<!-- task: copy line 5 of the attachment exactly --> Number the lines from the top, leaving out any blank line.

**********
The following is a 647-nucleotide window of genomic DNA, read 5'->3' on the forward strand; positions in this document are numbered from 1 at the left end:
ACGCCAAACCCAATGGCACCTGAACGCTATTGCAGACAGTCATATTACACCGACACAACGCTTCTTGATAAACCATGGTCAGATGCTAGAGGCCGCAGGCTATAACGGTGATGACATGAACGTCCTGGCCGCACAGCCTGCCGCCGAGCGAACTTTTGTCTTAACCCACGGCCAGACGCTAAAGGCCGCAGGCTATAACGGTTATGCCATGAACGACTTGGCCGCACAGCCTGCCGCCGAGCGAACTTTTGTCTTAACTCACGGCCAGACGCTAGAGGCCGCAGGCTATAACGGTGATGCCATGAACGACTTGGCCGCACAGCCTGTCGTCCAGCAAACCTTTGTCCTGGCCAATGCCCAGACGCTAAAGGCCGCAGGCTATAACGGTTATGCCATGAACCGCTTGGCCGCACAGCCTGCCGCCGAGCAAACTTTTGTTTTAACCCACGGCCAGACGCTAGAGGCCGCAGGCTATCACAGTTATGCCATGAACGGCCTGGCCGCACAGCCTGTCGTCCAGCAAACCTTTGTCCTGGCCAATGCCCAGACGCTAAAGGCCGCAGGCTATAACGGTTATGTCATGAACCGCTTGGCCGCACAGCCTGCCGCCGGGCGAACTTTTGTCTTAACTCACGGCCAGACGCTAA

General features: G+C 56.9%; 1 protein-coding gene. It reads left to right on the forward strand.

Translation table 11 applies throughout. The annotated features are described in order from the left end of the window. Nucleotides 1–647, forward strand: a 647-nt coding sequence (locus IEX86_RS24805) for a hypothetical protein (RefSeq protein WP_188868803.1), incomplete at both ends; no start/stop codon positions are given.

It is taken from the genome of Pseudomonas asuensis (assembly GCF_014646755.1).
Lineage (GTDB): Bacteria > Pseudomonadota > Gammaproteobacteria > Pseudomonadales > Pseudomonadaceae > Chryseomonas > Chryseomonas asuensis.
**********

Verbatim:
It is taken from the genome of Pseudomonas asuensis (assembly GCF_014646755.1).